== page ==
Category Archives: 1941 Movie reviews

Dumbo-1941

Dumbo-1941

Director-Ben Sharpsteen

Starring-Various voices

Reviewed December 24, 2016

Grade: A

One of the best produced (and at sixty-two minutes, one of the shortest!) of the classic Walt Disney films of the golden age, Dumbo, in similar fashion to another Disney classic, Bambi, is both heartbreaking and mixed with fun entertainment. It should be heralded and viewed by everyone- children and adults alike, and teaches a valuable lesson in acceptance and tolerance- messages that never go out of fashion, despite the film being made in the grand old year of 1941.

To draw more comparisons to Bambi, we are introduced to the title character, as Dumbo is nuzzled and cherished upon being brought into the world by storks, by his warm and affectionate mother. Dumbo is an elephant and his mother a circus elephant, where she spends her days as entertainment, along with a group of other female elephants- none of whom has her grace, kindness, or dignity.

Sweet Dumbo is born with an imperfection- he has enormous ears. While others- namely the female elephants- ridicule and stare in horror at the lovable little elephant- his mother embraces and cuddles her little bundle of joy, eliciting a genuine, good-nature warmth rarely seen in cinema history. There is something so innately good about this character, (Mrs. Jumbo). She has a richness and way about her that is fantastic and consuming.

Sadly, one day, while entertaining the masses, a bratty human kid taunts Dumbo, causing Mrs. Jumbo to go ballistic, immediately going into protection mode. She is then deemed a “mad elephant”, shackled, and chained, and worse yet- separated from her baby. How anyone can watch this portion of the film and not shed a tear or get a lump in their throat is beyond me. Walt Disney was a master at eliciting raw emotion from his audience and writing a heartbreaking yet charming stories.

The centerpiece of Dumbo is the wonderful bond between mother and son- a sweet and powerful connection almost everyone can relate to. The pride and joy in Mrs. Jumbo’s eyes when she is granted a visit from Dumbo while imprisoned is magical- it means the world to her.

The supporting characters are key to the richness of the film- Timothy Q. Mouse is an important character to the story. Upon Dumbo and Mrs. Jumbo’s separation, he becomes Dumbo’s only friend, sympathizing with Dumbo, and is instrumental to Dumbo’s reunion with his mama as well as his future successes in the circus. The bitchy female elephants are crucial too- despite being one of their own, they still reject Dumbo and mother. There are some light moments, as when the ladies, (Catty, Giddy, and Prissy), gossip and act superior to others.

Another fun scene, to balance out the heavy drama, occurs when Timothy and Dumbo accidentally mistake champagne for water, causing them to hallucinate and imagine pink elephants.

Dumbo is important in that it sends a powerful message about the way animals (especially circus animals) have historically been treated. Why animals should be used to amuse and entertain human beings is anyone’s guess, but this film is a powerful reminder of such. Fortunately, the film goes for a happy and satisfying ending, which should please fans. An animated classic for the ages.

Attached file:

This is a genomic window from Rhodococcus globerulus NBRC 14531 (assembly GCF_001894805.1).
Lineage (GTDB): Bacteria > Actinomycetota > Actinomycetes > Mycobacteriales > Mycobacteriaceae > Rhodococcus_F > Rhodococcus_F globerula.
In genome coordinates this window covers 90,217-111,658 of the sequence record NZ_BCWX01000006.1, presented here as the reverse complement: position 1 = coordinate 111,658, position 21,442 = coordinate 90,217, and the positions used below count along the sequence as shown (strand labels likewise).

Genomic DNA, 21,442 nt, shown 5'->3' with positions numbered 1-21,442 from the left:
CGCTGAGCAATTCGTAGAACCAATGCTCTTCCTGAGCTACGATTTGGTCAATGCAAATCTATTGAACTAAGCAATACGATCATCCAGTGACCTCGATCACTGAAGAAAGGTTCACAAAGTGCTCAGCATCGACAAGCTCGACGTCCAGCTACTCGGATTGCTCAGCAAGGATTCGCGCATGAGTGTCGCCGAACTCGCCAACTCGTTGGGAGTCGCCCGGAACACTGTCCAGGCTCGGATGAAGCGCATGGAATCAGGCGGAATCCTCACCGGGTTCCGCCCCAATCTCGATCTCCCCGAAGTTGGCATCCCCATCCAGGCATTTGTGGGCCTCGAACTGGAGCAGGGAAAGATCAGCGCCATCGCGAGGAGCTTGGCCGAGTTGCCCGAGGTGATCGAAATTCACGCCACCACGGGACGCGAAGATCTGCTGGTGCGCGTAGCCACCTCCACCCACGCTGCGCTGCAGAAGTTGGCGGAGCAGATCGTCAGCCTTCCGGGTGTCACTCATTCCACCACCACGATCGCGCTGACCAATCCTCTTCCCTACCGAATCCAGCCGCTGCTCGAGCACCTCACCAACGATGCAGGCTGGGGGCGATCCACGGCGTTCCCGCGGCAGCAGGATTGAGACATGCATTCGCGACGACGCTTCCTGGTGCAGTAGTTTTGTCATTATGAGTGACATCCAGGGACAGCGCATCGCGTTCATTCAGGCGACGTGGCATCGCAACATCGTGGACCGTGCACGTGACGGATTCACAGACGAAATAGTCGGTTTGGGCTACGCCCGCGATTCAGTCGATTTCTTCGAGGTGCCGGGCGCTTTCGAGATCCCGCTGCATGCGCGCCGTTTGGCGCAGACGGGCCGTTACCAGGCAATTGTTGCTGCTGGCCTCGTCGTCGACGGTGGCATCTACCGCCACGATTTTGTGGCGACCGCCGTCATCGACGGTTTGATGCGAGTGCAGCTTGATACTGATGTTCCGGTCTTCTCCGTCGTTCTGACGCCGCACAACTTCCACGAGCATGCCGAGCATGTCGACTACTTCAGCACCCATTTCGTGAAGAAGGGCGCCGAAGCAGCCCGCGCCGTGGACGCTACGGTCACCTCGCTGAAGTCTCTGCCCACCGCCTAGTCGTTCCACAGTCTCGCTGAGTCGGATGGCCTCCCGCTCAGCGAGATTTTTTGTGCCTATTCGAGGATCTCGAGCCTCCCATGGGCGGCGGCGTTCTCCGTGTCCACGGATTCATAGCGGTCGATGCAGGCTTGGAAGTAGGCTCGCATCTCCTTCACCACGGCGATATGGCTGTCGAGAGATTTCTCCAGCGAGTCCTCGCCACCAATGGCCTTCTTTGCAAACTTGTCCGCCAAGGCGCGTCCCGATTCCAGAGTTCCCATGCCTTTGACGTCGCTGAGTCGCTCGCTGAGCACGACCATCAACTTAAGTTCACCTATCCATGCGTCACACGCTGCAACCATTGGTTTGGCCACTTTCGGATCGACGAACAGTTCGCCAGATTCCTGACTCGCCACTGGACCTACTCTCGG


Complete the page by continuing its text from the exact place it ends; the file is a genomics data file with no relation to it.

Citizen Kane-1941

Citizen Kane-1941

Director-Orson Welles

Starring-Orson Welles

Top 100 Films-#19

60000605

Reviewed January 29, 2017

Grade: A

Regarded as one of the greatest films ever made, Citizen Kane is a technically brilliant film that introduces fantastic new elements into film never before seen and replicated for decades to come. It is a timeless masterpiece still enjoyed and marveled at in modern times.

Forget what the story is about, as one can sit back, not having any idea of what the story means (it can be a bit difficult to follow) and look at the film from a cinematic perspective. The various camera angles, shadows, and use of an actual ceiling (never seen in film before) is impossible not to appreciate for any film lover. My favorite scenes occur when director (and star) Orson Welles uses snow falling outside as the cameras look through a window to observe the winter wonderland. This quality is simply astonishing in creative technicality. I can view this scene over and over again.

The plot is a hybrid drama and mystery. The life and legacy of newspaper legend Charles Foster Kane is examined. The character, played by Welles himself, is loosely based on real life figure, William Randolph Hearst. The film is told mainly through narrated flashbacks, as a newsreel reporter attempts to solve the big mystery centered around the deceased celebrity- his dying word, uttered from his lavish Florida mansion, was “rosebud” and nobody seems to know who “rosebud” is or what the word represents.

As the story goes along we begin to learn more about the famous Kane. Jerry Thompson, the reporter, learns that Kane’s childhood in Colorado was one of poverty. His mother, discovering a gold mine on her property, sent Kane away to be educated by a famous banker, thus securing his future. Thompson also interviews Kane’s personal business manager, and Kane’s ex-wife, now a drunk who owns a night club, but neither of them can shed light on the mystery.

The mystery- never solved by Thompson nor anyone else- is revealed at the end of the film, to the viewer only, in fantastic form and Kane’s childhood is key to the entire puzzle. This angle is creative and imaginative and brilliant to the entire film.

Technically, one of the best, most creative film creations, Citizen Kane has lost none of its marvel over the years and can be watched, studied, and introduced to new generations of film lovers eager to learn what a true movie gem is all about.